Furthermore, the retention ratio does not provide insight into how the retained earnings are invested or whether such investments are effective. It is advisable to combine the retention ratio with other financial metrics to assess how well a company deploys its retained earnings.
When analyzing the retention ratio, it’s crucial to compare results with other companies in the same industry and monitor the ratio over multiple quarters to identify any trends.

Real-world example

As an illustration, let’s consider the balance sheet of Meta (formerly Facebook), as reported in the company’s annual 10-K filing on January 31, 2019:
In the shareholders’ equity section, Meta’s retained earnings amounted to $41.981 billion (highlighted in green).
From the company’s income statement (not shown), it posted a profit or net income of $22.112 billion for the same period.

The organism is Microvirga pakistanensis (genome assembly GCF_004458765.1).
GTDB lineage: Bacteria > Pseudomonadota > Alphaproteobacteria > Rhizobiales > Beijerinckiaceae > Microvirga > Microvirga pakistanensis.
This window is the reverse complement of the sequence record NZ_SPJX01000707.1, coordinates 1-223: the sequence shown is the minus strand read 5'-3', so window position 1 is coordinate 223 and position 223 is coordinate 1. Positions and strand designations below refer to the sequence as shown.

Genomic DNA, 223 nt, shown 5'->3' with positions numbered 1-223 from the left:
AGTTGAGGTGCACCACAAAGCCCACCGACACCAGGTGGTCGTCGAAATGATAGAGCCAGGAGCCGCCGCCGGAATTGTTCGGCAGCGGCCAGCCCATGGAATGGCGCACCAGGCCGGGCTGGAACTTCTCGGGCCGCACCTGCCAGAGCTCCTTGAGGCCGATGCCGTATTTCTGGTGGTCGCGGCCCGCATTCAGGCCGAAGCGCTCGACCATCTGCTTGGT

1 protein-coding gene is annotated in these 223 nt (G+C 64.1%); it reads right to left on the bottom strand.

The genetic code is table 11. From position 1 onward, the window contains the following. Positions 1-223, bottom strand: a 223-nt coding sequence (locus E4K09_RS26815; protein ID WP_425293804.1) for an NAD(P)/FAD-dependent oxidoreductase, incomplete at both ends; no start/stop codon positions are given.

To calculate the retention ratio, we divide retained earnings by net income: $41.981 billion / $22.112 billion, which equals 1.89 or 189%.
The high retention ratio in this case results from the company’s accumulation of profit and lack of dividend payments. Meta had ample retained earnings to invest in its future. High retention ratios are often associated with technology companies.
This comprehensive understanding of the retention ratio can assist investors in evaluating a company’s financial strategy and growth potential.
Here is a list of the benefits and the drawbacks to consider.
  • Facilitates business growth: A high retention ratio enables companies to reinvest profits for expansion.
  • Enhances shareholder value: Effective reinvestment can lead to increased share prices and long-term gains.
  • Attracts investors: Growth potential can attract investors seeking capital appreciation.
  • Reduced immediate income for shareholders: High retention ratios mean fewer dividends for investors in the short term.